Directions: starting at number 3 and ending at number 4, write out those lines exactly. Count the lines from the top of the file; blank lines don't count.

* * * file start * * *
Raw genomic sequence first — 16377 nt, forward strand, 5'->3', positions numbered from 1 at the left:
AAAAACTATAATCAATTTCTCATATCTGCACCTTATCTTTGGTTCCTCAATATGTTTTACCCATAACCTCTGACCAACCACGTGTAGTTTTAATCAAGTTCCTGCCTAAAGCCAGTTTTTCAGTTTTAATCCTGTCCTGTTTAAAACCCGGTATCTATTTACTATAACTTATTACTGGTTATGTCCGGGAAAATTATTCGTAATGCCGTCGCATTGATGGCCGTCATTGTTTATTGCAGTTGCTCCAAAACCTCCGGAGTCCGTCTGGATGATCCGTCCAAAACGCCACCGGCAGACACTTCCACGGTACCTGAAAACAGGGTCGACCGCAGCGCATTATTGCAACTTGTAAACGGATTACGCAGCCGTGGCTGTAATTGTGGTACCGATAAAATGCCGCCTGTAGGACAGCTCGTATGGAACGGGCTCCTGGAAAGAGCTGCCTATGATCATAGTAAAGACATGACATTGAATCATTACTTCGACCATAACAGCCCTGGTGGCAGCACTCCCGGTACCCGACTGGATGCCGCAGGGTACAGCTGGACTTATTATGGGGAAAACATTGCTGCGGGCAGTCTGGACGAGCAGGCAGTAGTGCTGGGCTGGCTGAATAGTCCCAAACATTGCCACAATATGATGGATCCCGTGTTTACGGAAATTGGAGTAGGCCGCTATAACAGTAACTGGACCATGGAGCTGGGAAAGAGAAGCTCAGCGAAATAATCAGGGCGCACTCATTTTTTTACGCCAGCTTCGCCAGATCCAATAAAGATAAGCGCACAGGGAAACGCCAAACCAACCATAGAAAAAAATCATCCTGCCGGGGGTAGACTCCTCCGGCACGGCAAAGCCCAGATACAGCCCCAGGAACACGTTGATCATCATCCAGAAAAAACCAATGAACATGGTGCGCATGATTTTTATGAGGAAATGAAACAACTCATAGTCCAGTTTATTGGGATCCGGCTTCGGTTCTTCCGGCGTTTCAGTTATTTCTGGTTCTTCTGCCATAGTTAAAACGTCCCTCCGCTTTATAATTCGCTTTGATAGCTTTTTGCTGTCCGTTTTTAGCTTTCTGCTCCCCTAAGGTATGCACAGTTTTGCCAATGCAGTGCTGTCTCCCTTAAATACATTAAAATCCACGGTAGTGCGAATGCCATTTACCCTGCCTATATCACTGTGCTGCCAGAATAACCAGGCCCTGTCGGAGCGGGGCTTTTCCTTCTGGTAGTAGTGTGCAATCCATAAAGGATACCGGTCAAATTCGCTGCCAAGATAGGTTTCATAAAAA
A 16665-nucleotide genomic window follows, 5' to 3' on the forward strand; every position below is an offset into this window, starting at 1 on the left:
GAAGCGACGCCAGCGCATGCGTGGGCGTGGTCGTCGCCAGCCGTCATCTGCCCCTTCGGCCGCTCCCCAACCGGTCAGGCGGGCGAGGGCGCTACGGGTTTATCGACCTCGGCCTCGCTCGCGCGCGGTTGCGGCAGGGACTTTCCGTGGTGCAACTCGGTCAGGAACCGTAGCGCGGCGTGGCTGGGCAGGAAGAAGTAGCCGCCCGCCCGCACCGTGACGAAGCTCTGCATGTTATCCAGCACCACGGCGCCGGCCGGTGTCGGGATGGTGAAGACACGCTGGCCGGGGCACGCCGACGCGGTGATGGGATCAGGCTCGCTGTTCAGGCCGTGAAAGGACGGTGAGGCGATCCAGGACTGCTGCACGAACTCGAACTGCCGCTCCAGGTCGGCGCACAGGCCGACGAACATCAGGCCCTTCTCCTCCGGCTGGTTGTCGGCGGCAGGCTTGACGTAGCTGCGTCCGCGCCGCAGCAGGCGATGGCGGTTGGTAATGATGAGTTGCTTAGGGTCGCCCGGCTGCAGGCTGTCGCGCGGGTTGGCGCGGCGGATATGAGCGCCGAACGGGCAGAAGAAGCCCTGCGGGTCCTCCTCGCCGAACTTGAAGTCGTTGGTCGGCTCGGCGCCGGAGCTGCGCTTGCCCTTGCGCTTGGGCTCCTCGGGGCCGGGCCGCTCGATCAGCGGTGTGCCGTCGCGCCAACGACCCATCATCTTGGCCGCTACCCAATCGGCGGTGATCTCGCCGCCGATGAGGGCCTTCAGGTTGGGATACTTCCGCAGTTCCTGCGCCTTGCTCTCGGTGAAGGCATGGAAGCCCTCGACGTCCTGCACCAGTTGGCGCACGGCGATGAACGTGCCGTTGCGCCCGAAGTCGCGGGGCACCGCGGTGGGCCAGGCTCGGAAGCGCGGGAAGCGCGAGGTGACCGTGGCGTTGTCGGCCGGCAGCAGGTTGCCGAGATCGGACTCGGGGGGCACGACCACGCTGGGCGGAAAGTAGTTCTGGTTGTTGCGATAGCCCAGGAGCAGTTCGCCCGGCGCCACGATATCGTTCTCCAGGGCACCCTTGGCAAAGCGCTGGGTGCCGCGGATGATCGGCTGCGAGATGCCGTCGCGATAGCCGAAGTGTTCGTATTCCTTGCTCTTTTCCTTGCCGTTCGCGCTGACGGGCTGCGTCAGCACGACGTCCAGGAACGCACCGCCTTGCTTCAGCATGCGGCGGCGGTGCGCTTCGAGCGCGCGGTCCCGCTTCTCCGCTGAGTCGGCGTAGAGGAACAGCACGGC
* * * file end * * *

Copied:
A 16665-nucleotide genomic window follows, 5' to 3' on the forward strand; every position below is an offset into this window, starting at 1 on the left:
GAAGCGACGCCAGCGCATGCGTGGGCGTGGTCGTCGCCAGCCGTCATCTGCCCCTTCGGCCGCTCCCCAACCGGTCAGGCGGGCGAGGGCGCTACGGGTTTATCGACCTCGGCCTCGCTCGCGCGCGGTTGCGGCAGGGACTTTCCGTGGTGCAACTCGGTCAGGAACCGTAGCGCGGCGTGGCTGGGCAGGAAGAAGTAGCCGCCCGCCCGCACCGTGACGAAGCTCTGCATGTTATCCAGCACCACGGCGCCGGCCGGTGTCGGGATGGTGAAGACACGCTGGCCGGGGCACGCCGACGCGGTGATGGGATCAGGCTCGCTGTTCAGGCCGTGAAAGGACGGTGAGGCGATCCAGGACTGCTGCACGAACTCGAACTGCCGCTCCAGGTCGGCGCACAGGCCGACGAACATCAGGCCCTTCTCCTCCGGCTGGTTGTCGGCGGCAGGCTTGACGTAGCTGCGTCCGCGCCGCAGCAGGCGATGGCGGTTGGTAATGATGAGTTGCTTAGGGTCGCCCGGCTGCAGGCTGTCGCGCGGGTTGGCGCGGCGGATATGAGCGCCGAACGGGCAGAAGAAGCCCTGCGGGTCCTCCTCGCCGAACTTGAAGTCGTTGGTCGGCTCGGCGCCGGAGCTGCGCTTGCCCTTGCGCTTGGGCTCCTCGGGGCCGGGCCGCTCGATCAGCGGTGTGCCGTCGCGCCAACGACCCATCATCTTGGCCGCTACCCAATCGGCGGTGATCTCGCCGCCGATGAGGGCCTTCAGGTTGGGATACTTCCGCAGTTCCTGCGCCTTGCTCTCGGTGAAGGCATGGAAGCCCTCGACGTCCTGCACCAGTTGGCGCACGGCGATGAACGTGCCGTTGCGCCCGAAGTCGCGGGGCACCGCGGTGGGCCAGGCTCGGAAGCGCGGGAAGCGCGAGGTGACCGTGGCGTTGTCGGCCGGCAGCAGGTTGCCGAGATCGGACTCGGGGGGCACGACCACGCTGGGCGGAAAGTAGTTCTGGTTGTTGCGATAGCCCAGGAGCAGTTCGCCCGGCGCCACGATATCGTTCTCCAGGGCACCCTTGGCAAAGCGCTGGGTGCCGCGGATGATCGGCTGCGAGATGCCGTCGCGATAGCCGAAGTGTTCGTATTCCTTGCTCTTTTCCTTGCCGTTCGCGCTGACGGGCTGCGTCAGCACGACGTCCAGGAACGCACCGCCTTGCTTCAGCATGCGGCGGCGGTGCGCTTCGAGCGCGCGGTCCCGCTTCTCCGCTGAGTCGGCGTAGAGGAACAGCACGGC